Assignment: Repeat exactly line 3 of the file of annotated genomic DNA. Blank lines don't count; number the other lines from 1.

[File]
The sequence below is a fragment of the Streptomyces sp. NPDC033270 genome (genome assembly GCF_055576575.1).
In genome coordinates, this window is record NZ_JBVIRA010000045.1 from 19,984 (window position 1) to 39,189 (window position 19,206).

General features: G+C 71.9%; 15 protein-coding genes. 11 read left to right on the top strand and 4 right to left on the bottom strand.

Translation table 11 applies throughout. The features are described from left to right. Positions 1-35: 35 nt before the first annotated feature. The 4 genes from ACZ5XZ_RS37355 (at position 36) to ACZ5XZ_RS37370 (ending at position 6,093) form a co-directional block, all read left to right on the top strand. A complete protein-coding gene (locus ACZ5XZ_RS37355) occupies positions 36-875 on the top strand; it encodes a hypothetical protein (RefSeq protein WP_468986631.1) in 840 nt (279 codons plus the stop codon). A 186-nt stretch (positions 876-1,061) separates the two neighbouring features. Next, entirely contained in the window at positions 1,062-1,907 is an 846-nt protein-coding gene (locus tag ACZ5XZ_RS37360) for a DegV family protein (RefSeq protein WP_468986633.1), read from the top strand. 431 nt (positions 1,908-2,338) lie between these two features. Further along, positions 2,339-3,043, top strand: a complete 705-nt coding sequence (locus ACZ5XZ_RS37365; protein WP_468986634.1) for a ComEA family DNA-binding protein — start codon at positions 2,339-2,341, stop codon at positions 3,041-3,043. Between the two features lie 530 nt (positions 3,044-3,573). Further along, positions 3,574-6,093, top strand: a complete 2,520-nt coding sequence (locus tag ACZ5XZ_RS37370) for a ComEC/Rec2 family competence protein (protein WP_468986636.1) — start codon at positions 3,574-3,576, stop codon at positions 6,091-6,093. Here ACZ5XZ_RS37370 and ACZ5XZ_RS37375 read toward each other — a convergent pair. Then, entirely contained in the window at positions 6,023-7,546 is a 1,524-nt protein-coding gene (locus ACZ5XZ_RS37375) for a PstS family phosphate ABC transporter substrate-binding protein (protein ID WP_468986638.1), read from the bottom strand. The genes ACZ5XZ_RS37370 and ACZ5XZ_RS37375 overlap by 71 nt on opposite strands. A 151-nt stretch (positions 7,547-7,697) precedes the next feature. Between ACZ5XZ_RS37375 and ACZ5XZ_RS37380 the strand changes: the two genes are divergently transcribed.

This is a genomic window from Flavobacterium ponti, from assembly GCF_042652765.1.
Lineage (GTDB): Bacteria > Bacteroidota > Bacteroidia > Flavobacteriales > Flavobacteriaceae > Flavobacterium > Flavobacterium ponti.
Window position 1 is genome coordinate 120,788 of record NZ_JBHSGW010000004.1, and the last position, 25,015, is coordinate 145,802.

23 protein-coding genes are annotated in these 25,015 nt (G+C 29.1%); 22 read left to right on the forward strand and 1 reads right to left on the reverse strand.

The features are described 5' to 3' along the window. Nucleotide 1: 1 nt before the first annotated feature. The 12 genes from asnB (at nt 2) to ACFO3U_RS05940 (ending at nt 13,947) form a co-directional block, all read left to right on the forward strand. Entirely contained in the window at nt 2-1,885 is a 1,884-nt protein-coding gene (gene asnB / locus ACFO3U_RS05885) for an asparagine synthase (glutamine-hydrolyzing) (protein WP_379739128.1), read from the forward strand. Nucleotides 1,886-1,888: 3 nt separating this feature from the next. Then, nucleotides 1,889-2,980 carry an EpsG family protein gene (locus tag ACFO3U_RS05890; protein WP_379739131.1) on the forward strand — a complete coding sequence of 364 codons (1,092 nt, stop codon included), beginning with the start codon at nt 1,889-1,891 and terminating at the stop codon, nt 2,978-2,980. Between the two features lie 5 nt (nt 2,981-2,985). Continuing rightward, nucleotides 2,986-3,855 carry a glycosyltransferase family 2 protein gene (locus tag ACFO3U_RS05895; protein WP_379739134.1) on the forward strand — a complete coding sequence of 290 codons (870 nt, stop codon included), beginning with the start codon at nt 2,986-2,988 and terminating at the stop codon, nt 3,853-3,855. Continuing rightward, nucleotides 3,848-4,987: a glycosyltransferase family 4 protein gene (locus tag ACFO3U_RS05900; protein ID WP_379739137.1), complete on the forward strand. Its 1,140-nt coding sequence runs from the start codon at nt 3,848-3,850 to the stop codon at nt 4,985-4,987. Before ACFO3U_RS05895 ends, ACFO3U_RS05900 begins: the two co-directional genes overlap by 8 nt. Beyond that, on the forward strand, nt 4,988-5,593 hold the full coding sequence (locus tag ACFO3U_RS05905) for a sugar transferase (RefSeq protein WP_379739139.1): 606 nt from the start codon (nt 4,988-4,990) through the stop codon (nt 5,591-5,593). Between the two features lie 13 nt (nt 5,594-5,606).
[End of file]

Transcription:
General features: G+C 71.9%; 15 protein-coding genes. 11 read left to right on the top strand and 4 right to left on the bottom strand.